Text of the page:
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05-25-2015, 09:45 AM   #16
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A pTTL flash does not require manual adjustments when it comes to ISO, aperture and focal length.

05-25-2015, 11:04 AM   #17
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A pTTL flash does not require manual adjustments when it comes to ISO, aperture and focal length.

Exactly. It doesn't require it but also its restrictive in allowing any creativity as any changes you make will have little
or no impact on the end result, the point I was making was that if using pttl the results weren't what he was after then changing mode or post processing were his best bet.
05-25-2015, 11:49 AM   #18
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You won't have time to adjust your flash(es) on manual mode in a 'live' event like a wedding.. go for a P-TTL flash for your run and gun style shots. Get one that swivels and rotates so you can bounce the light from the flash onto walls or the ceiling (will reflect back, bigger light source as a result softer lighting.. ) or at least a diffusor of some sort. Deer in headlights look is not flattering coming from flash straight into the face with no diffusion hehe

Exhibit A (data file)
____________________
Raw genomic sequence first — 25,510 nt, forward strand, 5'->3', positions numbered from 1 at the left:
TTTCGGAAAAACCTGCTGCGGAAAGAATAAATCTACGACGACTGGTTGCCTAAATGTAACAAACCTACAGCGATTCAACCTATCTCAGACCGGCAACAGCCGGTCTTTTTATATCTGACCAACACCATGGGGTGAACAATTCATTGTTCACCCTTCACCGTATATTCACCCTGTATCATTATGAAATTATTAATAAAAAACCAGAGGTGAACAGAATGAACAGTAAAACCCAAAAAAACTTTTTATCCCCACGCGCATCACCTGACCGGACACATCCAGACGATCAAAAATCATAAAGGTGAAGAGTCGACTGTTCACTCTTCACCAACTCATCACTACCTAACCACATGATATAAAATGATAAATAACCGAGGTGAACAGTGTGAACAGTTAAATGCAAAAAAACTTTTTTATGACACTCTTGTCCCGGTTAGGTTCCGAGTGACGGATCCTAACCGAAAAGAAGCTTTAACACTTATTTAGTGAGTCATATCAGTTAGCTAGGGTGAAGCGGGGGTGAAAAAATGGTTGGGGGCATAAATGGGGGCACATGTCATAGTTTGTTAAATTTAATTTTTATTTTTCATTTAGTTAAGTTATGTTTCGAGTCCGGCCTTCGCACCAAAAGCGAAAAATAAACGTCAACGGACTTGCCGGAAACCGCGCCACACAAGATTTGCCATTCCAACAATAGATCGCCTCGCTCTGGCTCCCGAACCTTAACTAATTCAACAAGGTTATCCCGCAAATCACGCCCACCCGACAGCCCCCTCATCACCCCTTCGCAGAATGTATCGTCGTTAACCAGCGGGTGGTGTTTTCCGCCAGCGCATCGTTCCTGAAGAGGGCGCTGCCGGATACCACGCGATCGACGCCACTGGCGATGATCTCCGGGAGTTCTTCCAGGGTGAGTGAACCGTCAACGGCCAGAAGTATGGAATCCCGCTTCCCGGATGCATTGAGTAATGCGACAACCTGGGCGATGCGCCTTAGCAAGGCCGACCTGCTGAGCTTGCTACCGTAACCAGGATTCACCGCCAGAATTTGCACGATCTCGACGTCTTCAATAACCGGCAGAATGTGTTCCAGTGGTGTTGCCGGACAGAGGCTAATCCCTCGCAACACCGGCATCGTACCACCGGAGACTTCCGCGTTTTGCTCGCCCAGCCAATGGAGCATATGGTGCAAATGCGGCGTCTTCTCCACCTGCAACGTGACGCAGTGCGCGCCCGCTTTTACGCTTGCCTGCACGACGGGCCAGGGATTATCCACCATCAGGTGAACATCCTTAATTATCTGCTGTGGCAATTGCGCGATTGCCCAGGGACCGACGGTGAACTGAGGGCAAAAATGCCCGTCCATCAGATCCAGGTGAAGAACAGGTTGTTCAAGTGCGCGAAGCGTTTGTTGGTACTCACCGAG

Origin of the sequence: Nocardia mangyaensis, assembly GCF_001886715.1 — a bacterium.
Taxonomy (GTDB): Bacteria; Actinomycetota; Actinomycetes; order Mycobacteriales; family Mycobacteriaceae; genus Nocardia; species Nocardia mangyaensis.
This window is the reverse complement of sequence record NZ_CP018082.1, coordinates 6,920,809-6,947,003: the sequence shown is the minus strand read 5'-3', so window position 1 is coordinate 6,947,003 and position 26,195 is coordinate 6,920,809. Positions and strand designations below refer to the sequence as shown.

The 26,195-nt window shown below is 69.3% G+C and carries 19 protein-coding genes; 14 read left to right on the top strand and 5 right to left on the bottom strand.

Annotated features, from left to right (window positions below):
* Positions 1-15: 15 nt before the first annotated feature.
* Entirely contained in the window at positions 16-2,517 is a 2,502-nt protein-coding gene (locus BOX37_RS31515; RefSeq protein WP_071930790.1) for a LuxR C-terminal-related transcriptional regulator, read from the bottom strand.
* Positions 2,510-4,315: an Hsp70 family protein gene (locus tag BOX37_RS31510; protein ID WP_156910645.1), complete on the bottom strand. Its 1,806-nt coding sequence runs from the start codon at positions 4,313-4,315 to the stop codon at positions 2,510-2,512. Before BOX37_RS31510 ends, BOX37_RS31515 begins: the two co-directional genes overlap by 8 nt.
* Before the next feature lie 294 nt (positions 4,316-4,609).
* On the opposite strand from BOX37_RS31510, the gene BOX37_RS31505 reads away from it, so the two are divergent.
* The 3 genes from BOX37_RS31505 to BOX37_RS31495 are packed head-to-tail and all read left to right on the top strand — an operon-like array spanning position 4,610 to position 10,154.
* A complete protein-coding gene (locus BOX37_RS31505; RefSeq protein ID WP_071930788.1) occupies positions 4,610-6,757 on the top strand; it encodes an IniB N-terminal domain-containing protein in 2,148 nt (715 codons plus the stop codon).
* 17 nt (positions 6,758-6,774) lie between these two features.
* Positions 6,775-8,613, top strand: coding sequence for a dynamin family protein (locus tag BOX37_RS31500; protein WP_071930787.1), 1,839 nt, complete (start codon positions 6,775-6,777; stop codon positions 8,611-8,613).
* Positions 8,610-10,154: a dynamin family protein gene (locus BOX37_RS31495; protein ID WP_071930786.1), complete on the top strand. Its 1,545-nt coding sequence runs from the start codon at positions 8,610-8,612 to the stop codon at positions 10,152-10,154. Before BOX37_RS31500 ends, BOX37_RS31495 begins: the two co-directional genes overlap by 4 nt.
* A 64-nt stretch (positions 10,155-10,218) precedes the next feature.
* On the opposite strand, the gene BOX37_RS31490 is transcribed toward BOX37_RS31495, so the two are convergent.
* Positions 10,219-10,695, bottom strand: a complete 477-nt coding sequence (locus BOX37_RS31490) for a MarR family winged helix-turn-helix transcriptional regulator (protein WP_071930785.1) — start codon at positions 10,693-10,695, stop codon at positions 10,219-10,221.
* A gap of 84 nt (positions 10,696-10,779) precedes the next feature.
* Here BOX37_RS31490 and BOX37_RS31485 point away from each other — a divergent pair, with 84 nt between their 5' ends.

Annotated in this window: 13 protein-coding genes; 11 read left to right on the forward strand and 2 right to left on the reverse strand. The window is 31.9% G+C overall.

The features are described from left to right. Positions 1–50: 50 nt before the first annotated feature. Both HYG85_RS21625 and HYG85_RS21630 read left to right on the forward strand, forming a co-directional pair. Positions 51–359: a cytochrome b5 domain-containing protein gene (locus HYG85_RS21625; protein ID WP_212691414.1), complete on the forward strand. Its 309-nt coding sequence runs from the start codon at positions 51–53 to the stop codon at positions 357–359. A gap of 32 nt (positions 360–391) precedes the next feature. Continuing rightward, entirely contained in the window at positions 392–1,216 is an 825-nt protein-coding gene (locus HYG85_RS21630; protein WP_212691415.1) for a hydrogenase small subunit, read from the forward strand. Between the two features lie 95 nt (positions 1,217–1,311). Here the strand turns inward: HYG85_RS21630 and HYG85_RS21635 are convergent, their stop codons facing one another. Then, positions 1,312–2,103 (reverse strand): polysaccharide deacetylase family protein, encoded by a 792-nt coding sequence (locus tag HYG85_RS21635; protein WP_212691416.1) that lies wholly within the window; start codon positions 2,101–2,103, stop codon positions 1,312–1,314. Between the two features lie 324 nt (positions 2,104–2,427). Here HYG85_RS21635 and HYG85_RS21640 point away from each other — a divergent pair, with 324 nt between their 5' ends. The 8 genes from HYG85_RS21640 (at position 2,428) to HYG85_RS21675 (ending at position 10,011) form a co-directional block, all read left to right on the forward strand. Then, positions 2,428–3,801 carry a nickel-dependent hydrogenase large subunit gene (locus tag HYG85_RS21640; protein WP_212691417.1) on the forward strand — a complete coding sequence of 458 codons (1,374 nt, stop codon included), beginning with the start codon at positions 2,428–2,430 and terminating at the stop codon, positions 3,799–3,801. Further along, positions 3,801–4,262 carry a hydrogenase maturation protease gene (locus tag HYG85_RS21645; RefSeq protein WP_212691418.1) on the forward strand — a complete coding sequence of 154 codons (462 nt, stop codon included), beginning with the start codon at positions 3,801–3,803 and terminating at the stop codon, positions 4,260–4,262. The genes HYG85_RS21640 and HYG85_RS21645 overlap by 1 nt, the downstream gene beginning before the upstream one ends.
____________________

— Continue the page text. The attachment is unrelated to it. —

As others have mentioned in their lens picks, you need fast lenses (large aperture). I'd go with a Sigma 17-50 f/2.8 or the Tamron variant.. second-hand if on a budget. One of you taking a K-50 with the 17-50 on it and another with 77 or larger length on it. One wide and one long. Even at the 'worst', one of you will have 50mm covered and a wee bit of cropping room if need be. On crop camera bodies this shouldn't be a problem.

If you're not used to shooting in such a fast paced environment, I'd strongly recommend you practice. Have your wife walk into and out of rooms at home and interact with objects in the room.. try to take interesting/pleasing photos of her with the flash with various lighting while staying out of the way (no cheating and having her hold the pose for you!). It is a challenge! You will need a quick enough shutter speed setting to freeze the scene with a low enough ISO setting to minimize image noise all while focusing (no pun intended) on keeping the shots framed well and the right portions in... focus. In a dynamic environment this takes skill (and thus practice).